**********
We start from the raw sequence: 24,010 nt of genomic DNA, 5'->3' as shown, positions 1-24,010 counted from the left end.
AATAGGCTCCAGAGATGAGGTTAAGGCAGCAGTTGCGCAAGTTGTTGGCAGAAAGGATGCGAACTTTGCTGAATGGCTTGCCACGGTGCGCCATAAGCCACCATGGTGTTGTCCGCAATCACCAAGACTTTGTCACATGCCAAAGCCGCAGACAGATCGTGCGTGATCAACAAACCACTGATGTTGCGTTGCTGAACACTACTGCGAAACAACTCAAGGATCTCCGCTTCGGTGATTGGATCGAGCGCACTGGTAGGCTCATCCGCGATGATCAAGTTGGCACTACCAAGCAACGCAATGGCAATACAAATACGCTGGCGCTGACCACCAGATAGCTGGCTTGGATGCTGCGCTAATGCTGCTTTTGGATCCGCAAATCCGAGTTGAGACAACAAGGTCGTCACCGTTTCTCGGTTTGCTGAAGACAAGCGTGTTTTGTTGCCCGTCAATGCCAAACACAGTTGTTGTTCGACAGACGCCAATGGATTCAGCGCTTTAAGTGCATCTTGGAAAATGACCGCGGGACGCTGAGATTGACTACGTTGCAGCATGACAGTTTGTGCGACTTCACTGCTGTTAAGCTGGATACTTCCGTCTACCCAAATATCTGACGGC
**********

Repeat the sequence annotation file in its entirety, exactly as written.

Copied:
We start from the raw sequence: 24,010 nt of genomic DNA, 5'->3' as shown, positions 1-24,010 counted from the left end.
AATAGGCTCCAGAGATGAGGTTAAGGCAGCAGTTGCGCAAGTTGTTGGCAGAAAGGATGCGAACTTTGCTGAATGGCTTGCCACGGTGCGCCATAAGCCACCATGGTGTTGTCCGCAATCACCAAGACTTTGTCACATGCCAAAGCCGCAGACAGATCGTGCGTGATCAACAAACCACTGATGTTGCGTTGCTGAACACTACTGCGAAACAACTCAAGGATCTCCGCTTCGGTGATTGGATCGAGCGCACTGGTAGGCTCATCCGCGATGATCAAGTTGGCACTACCAAGCAACGCAATGGCAATACAAATACGCTGGCGCTGACCACCAGATAGCTGGCTTGGATGCTGCGCTAATGCTGCTTTTGGATCCGCAAATCCGAGTTGAGACAACAAGGTCGTCACCGTTTCTCGGTTTGCTGAAGACAAGCGTGTTTTGTTGCCCGTCAATGCCAAACACAGTTGTTGTTCGACAGACGCCAATGGATTCAGCGCTTTAAGTGCATCTTGGAAAATGACCGCGGGACGCTGAGATTGACTACGTTGCAGCATGACAGTTTGTGCGACTTCACTGCTGTTAAGCTGGATACTTCCGTCTACCCAAATATCTGACGGC